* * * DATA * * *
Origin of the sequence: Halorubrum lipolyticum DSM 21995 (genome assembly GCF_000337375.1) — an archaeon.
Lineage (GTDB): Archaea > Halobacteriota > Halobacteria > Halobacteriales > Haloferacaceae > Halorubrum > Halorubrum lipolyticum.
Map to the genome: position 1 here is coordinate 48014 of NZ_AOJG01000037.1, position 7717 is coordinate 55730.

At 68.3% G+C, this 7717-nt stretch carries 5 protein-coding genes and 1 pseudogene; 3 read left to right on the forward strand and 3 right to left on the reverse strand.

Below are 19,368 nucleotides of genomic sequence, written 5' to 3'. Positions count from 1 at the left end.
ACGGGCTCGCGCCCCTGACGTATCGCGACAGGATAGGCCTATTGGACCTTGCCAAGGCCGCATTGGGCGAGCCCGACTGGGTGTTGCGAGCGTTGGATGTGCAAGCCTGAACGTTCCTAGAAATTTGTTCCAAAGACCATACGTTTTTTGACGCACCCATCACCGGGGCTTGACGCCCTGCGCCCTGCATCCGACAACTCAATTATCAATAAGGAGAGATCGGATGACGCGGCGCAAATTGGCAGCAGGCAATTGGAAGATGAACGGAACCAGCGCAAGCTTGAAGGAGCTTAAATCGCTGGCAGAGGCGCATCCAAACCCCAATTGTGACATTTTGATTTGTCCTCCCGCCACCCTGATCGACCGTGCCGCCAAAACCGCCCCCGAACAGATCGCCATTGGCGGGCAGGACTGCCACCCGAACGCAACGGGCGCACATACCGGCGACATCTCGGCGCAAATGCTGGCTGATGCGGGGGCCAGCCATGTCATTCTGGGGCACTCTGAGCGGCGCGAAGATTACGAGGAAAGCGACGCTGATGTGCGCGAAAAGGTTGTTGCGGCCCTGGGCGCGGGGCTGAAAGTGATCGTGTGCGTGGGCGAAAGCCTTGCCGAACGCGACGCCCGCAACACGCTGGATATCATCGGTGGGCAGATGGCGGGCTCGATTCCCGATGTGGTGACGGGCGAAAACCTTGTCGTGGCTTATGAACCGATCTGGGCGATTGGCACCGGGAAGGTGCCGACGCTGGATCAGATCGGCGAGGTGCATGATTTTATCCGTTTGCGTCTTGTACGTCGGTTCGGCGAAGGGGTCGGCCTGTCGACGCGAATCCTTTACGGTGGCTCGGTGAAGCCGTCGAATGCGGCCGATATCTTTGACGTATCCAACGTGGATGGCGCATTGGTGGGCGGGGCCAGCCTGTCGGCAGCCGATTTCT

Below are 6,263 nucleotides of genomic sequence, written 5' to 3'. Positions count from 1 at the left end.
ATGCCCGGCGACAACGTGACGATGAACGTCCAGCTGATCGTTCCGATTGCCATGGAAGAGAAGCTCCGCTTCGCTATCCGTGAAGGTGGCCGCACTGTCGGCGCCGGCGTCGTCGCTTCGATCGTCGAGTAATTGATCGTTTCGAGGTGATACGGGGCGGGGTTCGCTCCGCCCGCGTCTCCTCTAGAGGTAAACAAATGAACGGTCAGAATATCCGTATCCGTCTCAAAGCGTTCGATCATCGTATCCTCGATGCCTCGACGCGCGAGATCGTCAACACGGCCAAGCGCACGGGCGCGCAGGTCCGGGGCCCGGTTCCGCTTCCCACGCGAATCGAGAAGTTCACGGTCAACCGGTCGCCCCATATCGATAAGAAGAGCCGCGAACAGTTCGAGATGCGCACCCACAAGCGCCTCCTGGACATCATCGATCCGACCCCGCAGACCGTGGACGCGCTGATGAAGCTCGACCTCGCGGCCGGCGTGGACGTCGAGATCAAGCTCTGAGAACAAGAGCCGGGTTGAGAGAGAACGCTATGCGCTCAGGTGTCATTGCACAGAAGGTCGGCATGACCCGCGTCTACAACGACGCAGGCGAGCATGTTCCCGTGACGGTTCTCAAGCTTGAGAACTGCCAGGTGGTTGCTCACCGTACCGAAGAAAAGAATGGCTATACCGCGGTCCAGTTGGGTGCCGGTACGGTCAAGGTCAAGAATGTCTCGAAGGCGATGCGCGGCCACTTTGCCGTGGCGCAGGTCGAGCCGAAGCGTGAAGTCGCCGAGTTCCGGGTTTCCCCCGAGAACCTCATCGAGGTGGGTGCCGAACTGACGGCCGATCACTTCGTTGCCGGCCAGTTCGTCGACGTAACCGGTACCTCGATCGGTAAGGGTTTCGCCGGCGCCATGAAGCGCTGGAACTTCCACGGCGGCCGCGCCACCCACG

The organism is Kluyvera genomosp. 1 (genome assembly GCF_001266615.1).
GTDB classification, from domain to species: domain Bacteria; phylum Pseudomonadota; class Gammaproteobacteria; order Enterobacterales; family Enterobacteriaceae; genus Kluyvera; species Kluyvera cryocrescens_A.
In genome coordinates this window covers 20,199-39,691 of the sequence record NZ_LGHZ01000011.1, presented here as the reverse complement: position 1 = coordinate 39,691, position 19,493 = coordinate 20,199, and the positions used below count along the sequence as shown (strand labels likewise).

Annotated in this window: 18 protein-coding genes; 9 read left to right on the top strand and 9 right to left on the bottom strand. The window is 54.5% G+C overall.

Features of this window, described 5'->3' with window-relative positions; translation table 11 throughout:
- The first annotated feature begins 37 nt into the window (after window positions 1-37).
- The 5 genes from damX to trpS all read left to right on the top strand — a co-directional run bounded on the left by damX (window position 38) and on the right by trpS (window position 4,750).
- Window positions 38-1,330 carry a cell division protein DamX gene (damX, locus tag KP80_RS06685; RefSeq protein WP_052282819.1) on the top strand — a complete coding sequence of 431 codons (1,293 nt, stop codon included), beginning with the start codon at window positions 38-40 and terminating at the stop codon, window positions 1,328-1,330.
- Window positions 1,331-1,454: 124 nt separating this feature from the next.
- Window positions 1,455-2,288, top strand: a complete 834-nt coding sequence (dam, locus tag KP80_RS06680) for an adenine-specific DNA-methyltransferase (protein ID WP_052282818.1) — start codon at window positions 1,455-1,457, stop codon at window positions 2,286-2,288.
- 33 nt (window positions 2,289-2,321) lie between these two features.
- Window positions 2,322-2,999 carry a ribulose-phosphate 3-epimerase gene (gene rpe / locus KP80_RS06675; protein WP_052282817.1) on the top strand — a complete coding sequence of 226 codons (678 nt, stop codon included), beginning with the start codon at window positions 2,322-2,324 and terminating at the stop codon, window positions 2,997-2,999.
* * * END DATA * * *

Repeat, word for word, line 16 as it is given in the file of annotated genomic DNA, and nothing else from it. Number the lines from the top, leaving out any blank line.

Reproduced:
- Window positions 38-1,330 carry a cell division protein DamX gene (damX, locus tag KP80_RS06685; RefSeq protein WP_052282819.1) on the top strand — a complete coding sequence of 431 codons (1,293 nt, stop codon included), beginning with the start codon at window positions 38-40 and terminating at the stop codon, window positions 1,328-1,330.